In general, Guinean women and girls have as many obstacles to sports as they do to most other male-dominated endeavors. There is the overt and direct discrimination such as the women team members had experienced. And from childhood on, girls also simply have less free time, having much more household responsibility even from a young age, be it cooking and cleaning or watching over their younger brothers and sisters. Even Fatoumata was ambivalent about training, as it kept her from her after-school job braiding hair. But we were both lured on by the glory of our upcoming competition.

To prepare I got in the ring with the guys, figuring if I could survive their coups, I would easily pummel my half-pint opponent on the day of combat.

I have decent form when on the bags – on guard, chin lowered, a good feint and slip, just the right distance to jab in and back out of reach. But once faced with a real opponent and not a passive sack, I forget it all. Punching a bag versus punching an opponent is like archery versus hunting. The contrast is more extreme yet, as in the ring, you are both hunter and hunted. One punch and I’m stunned like a deer in headlights, unable to get out of the way or get in a good counter-punch. Plus those gloves are so damn big and intimidating – they look like those giant hammers that mice sneak up on cats with in Looney Tunes cartoons. Still, every once in a while I would get a glimpse of the boxer’s Zen state of mind, hyper-alert with a steady calm.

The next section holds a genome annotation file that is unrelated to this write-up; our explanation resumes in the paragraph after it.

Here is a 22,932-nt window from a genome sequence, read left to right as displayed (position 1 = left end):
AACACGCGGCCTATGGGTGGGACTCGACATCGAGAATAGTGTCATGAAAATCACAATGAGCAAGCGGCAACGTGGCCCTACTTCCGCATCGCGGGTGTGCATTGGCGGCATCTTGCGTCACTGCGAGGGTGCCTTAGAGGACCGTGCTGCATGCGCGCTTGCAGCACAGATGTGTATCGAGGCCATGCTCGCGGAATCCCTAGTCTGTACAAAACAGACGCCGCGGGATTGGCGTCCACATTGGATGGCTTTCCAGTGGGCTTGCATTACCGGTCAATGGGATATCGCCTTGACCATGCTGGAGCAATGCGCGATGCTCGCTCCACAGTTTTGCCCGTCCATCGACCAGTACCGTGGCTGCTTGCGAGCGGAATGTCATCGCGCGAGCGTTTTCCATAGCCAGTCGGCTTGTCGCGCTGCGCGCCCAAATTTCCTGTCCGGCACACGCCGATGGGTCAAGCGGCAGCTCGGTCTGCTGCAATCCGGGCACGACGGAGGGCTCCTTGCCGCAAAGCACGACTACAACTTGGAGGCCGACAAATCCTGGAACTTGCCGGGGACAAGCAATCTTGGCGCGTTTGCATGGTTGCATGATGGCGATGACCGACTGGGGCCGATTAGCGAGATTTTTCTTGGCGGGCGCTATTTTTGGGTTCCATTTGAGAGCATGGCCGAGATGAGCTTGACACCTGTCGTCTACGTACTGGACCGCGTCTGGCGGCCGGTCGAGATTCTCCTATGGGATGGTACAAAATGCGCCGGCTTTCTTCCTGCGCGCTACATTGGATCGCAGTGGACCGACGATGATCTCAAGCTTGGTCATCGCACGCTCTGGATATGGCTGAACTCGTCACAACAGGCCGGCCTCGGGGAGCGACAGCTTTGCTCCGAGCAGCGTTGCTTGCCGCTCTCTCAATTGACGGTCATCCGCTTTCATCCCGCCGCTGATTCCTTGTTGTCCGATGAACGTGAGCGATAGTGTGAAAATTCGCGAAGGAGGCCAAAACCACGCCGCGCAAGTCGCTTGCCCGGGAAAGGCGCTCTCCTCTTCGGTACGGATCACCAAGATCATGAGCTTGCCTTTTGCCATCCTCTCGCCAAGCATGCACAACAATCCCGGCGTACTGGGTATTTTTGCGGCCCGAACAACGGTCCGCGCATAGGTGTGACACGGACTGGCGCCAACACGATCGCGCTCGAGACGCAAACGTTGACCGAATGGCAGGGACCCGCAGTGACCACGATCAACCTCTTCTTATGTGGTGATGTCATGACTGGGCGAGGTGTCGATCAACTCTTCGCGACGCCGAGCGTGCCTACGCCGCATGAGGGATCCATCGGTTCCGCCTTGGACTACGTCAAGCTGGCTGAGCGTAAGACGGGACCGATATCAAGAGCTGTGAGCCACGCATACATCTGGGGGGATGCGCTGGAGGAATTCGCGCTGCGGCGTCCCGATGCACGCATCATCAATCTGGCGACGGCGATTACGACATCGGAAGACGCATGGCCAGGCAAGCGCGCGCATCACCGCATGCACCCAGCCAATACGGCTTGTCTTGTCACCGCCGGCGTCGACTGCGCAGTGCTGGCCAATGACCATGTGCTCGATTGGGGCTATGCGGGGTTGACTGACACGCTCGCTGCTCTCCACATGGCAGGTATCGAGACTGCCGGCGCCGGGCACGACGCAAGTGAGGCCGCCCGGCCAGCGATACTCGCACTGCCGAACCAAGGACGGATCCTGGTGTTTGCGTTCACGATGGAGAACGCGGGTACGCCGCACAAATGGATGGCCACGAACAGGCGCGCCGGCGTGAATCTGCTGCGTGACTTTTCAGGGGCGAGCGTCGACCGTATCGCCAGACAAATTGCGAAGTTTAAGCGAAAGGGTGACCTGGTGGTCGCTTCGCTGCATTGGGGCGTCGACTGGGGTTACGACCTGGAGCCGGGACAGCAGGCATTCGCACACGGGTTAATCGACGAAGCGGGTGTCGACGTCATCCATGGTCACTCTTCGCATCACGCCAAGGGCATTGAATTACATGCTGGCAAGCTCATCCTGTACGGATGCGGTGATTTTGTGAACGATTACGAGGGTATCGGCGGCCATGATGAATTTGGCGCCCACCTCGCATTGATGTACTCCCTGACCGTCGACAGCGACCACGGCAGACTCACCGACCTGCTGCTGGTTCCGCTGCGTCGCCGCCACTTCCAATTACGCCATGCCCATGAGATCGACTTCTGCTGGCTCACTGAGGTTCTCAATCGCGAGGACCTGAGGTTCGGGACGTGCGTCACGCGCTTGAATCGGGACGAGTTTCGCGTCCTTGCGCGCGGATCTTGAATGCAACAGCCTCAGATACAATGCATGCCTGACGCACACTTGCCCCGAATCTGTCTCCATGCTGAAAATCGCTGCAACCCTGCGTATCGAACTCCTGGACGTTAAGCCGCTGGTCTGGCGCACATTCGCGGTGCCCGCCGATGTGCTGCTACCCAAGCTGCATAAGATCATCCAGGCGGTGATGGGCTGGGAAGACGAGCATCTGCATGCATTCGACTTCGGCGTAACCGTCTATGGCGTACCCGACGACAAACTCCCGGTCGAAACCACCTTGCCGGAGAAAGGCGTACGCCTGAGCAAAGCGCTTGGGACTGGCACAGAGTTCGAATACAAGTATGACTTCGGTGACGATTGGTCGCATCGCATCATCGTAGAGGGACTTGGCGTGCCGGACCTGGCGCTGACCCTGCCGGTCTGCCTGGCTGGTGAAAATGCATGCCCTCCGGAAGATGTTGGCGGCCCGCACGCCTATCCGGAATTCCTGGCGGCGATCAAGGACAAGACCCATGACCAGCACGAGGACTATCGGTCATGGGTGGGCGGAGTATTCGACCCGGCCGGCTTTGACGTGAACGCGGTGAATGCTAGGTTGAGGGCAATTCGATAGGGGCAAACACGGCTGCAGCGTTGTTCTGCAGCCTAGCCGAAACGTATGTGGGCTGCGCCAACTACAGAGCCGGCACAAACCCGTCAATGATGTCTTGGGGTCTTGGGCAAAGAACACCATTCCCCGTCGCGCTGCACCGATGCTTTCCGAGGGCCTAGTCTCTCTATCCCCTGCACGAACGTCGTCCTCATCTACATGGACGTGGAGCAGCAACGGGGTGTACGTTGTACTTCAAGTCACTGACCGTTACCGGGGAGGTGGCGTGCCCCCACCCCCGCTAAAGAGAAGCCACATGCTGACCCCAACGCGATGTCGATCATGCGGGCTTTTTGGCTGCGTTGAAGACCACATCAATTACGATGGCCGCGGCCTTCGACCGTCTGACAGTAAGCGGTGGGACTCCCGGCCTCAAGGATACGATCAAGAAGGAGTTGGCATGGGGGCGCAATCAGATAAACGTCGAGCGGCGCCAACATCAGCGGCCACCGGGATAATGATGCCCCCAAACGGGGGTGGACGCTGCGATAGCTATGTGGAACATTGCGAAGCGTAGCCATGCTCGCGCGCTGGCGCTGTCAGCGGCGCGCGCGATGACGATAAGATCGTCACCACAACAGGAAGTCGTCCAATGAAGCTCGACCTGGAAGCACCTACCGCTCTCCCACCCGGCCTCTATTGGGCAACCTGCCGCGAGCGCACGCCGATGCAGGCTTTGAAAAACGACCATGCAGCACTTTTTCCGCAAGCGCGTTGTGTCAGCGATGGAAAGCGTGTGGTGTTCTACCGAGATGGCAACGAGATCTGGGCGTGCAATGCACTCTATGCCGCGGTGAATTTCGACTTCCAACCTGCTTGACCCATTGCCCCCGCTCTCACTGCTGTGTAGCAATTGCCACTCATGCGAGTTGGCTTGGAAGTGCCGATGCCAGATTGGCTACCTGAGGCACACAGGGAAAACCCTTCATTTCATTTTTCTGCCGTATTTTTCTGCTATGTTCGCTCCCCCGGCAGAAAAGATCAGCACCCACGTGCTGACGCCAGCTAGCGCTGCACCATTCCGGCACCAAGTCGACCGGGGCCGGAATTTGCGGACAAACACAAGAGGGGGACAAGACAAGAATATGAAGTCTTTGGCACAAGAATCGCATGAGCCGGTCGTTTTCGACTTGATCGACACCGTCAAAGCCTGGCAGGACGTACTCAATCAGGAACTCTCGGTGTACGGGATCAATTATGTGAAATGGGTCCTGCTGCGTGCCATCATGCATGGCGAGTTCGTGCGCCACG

These guys hit hard. Really, really hard. There are no consolation prizes here, no good sport awards. One guy got whacked hard in the stomach during a combat and asked to step down. He was the laughingstock of the center for the rest of the day.

I would sometimes watch in awe from the sidelines, trying to pick up style tips, though the blows come so quick I could hardly keep track of what was happening. Sweat, following the trajectory of a hard blow, flies across the ring. The sounds of the punches ricochet off the walls, making you want to duck even from the sidelines.

Even during Ramadan, when Muslims cannot eat or drink from sunup to sundown, the guys work out just as hard, showing superhuman strength and discipline that I cannot fathom. I can hardly make it across the room when I’m fasting, let along run five miles.